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Home » Malaysia’s prime minister claims over 200,000 refugees have fled to his country from Burma

Malaysia’s prime minister claims over 200,000 refugees have fled to his country from Burma

by Amila Herath
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Malaysia’s leader is calling for Burma’s ruling generals to resolve the civil conflict

Malaysian Prime Minister Anwar Ibrahim said Wednesday that more than 200,000 refugees have fled Burma to his country and urgently called for new ways to persuade Burma’s ruling generals to resolve the civil conflict.

Anwar and his host, Philippine President Ferdinand Marcos Jr., also discussed the simmering South China Sea territorial disputes, which have embroiled their countries along with China and other coastal states, and ways to further boost ties.

“I did express my concern about the contentious, unresolved Burma issue which is affecting Malaysia adversely due to the huge number of refugees exceeding 200,000 people now in Malaysia,” Anwar said.

Since the military takeover in Burma in 2021, security forces have killed thousands of civilians and army sweeps through the countryside have displaced more than 1 million people. In 2017, a brutal counterinsurgency campaign against the Muslim Rohingya minority drove more than 740,000 to flee across the border to Bangladesh, where they remain in refugee camps.

Marcos reiterated the need for the enforcement of a five-point peace plan forged by leaders of the Association of Southeast Asian Nations, including Bruma’s top general, but Anwar said new areas should be explored on “how Burma junta can be persuaded to work and collaborate as a team with the ASEAN and resolve the outstanding issues.”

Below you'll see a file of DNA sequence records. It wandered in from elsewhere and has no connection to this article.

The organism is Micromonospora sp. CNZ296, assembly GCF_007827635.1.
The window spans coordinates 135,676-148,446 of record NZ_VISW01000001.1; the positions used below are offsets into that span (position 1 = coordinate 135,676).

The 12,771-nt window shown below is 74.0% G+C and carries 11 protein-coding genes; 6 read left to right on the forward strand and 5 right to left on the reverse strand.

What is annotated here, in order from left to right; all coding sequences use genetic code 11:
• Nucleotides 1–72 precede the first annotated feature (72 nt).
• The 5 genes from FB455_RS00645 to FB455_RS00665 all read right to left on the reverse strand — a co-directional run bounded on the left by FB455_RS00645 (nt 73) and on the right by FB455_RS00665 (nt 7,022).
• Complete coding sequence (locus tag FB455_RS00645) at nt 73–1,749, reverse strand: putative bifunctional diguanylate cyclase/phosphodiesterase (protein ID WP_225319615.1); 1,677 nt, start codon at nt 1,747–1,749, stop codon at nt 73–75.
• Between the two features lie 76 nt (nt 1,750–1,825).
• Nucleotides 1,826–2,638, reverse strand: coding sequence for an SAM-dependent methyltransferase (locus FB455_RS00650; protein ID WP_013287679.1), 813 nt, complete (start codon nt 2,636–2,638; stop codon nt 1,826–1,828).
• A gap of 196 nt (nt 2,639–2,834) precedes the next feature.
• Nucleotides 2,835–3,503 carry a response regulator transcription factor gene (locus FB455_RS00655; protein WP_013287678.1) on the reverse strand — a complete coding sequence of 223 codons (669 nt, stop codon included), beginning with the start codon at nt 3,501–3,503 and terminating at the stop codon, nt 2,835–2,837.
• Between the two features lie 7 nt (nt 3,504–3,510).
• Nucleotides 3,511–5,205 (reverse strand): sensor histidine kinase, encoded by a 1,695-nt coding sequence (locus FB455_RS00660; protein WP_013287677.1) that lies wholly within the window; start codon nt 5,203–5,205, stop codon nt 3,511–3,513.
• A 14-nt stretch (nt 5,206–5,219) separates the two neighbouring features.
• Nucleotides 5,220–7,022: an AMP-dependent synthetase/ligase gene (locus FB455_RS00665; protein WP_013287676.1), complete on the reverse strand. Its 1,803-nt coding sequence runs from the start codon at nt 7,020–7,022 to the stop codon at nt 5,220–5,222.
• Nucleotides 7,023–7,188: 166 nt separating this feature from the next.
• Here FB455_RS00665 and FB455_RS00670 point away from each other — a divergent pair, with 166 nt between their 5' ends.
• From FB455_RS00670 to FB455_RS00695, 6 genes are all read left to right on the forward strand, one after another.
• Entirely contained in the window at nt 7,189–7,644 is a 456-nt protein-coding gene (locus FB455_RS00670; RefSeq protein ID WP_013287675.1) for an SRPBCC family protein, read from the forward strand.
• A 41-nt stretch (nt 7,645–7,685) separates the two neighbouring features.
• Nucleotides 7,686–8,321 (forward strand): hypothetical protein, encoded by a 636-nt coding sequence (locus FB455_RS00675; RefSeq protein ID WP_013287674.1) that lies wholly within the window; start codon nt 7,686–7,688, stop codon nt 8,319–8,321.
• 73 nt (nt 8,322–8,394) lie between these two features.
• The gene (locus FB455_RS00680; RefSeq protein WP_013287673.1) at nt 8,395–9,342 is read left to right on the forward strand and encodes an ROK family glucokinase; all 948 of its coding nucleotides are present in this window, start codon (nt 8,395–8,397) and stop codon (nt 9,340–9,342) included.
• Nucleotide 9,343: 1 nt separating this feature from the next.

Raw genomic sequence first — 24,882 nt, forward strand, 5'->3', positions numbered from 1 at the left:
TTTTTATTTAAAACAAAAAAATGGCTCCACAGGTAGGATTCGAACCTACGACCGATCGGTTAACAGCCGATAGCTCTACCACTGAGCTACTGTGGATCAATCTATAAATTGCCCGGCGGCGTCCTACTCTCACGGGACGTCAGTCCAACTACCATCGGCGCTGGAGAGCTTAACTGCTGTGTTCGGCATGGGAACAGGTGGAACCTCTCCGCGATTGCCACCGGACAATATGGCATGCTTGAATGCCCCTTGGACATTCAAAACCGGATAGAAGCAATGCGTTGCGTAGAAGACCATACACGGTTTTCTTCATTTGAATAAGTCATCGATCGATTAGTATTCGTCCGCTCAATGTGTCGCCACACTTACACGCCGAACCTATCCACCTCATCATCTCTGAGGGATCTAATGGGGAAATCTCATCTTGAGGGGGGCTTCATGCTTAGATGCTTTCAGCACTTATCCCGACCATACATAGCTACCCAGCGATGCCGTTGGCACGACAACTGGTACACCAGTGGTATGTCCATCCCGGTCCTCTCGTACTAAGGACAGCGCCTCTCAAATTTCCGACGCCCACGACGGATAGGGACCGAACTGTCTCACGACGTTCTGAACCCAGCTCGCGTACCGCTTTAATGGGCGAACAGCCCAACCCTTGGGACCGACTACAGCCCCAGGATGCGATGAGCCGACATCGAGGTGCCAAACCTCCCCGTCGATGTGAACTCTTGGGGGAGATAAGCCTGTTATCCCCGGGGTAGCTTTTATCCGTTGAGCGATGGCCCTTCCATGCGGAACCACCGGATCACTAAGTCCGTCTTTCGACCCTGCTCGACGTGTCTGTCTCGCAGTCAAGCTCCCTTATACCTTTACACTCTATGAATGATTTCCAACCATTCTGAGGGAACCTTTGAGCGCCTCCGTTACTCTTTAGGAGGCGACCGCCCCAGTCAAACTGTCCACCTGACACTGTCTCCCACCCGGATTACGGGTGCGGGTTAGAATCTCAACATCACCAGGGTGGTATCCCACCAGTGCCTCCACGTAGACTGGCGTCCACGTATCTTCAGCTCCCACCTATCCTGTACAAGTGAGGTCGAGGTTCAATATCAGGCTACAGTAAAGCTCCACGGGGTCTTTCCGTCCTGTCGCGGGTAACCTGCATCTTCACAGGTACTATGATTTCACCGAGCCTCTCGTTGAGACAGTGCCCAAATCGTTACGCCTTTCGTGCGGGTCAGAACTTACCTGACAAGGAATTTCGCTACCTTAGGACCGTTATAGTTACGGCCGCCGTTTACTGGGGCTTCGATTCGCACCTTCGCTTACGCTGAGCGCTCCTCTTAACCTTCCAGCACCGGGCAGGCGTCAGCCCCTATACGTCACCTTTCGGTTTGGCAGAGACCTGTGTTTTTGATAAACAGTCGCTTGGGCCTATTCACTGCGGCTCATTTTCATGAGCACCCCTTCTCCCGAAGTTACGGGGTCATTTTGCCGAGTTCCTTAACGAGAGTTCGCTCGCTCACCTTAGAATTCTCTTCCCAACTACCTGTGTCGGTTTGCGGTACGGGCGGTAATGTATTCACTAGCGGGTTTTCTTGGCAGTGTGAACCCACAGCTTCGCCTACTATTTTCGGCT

The 10-nation ASEAN bloc has a bedrock principle of non-interference in the domestic affairs of other members. Anwar said the deadly crisis in Burma “cannot be considered as purely internal because it’s affecting the security and welfare of the region.”

ASEAN’s peace plan calls for an immediate end to the violence, a visit by an ASEAN special envoy to foster dialogue among rival parties and provision of humanitarian aid. The military government initially agreed to it but later stymied efforts for compliance.

Western nations have taken a stronger action, including political and economic sanctions against the generals and their cronies. Under intense international pressure to do more, ASEAN leaders had excluded Burma’s generals from annual summits since 2021, sparking protests from the military leaders.

President Joko Widodo in 2020 reaffirmed his country’s sovereignty during a symbolic visit to Natuna Islands at the edge of the South China Sea, after the Chinese Foreign Ministry insisted that Chinese fishermen were free to conduct activities in part of the waters “whether the Indonesian side accepts it or not.”

Source : Fox News

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